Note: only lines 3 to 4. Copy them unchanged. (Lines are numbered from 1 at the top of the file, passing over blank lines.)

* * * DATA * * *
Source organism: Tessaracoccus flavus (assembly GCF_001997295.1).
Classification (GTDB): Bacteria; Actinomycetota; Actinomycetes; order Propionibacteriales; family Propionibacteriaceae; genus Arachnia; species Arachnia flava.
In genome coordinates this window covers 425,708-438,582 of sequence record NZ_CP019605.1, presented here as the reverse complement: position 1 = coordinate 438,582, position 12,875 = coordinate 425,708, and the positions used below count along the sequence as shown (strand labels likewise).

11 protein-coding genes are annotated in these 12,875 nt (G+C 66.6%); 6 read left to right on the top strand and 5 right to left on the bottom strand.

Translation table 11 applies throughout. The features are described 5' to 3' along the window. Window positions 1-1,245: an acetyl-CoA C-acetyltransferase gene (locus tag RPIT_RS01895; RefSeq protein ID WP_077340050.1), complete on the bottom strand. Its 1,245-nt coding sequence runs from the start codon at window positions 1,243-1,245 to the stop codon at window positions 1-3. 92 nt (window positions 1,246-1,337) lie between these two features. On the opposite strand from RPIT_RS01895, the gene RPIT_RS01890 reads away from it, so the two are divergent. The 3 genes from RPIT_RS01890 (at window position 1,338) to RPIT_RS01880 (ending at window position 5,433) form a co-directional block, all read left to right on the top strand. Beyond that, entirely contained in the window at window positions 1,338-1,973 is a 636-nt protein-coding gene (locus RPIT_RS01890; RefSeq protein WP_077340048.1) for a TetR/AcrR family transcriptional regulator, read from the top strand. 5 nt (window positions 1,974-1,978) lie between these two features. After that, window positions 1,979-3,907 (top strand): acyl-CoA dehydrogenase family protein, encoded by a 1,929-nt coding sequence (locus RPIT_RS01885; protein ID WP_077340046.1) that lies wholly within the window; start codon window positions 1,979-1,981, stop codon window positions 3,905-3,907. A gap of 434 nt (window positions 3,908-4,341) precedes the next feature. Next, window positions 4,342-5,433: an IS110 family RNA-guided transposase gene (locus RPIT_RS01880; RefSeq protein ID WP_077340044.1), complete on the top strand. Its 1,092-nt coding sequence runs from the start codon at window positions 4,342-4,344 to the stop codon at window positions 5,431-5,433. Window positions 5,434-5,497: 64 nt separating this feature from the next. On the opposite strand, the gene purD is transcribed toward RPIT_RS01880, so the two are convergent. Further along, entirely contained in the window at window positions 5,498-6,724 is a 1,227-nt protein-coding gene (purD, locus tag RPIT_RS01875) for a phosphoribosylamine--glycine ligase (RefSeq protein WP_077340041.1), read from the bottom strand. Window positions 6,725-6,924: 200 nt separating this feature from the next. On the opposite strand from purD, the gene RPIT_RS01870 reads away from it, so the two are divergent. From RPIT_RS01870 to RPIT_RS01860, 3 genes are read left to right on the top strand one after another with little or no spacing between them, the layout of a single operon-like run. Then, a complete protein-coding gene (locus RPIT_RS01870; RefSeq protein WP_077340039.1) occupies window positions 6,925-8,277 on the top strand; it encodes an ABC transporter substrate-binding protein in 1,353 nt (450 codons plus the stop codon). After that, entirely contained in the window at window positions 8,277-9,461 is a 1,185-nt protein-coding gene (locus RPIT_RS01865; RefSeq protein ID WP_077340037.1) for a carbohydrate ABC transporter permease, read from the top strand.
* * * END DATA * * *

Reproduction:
In genome coordinates this window covers 425,708-438,582 of sequence record NZ_CP019605.1, presented here as the reverse complement: position 1 = coordinate 438,582, position 12,875 = coordinate 425,708, and the positions used below count along the sequence as shown (strand labels likewise).

11 protein-coding genes are annotated in these 12,875 nt (G+C 66.6%); 6 read left to right on the top strand and 5 right to left on the bottom strand.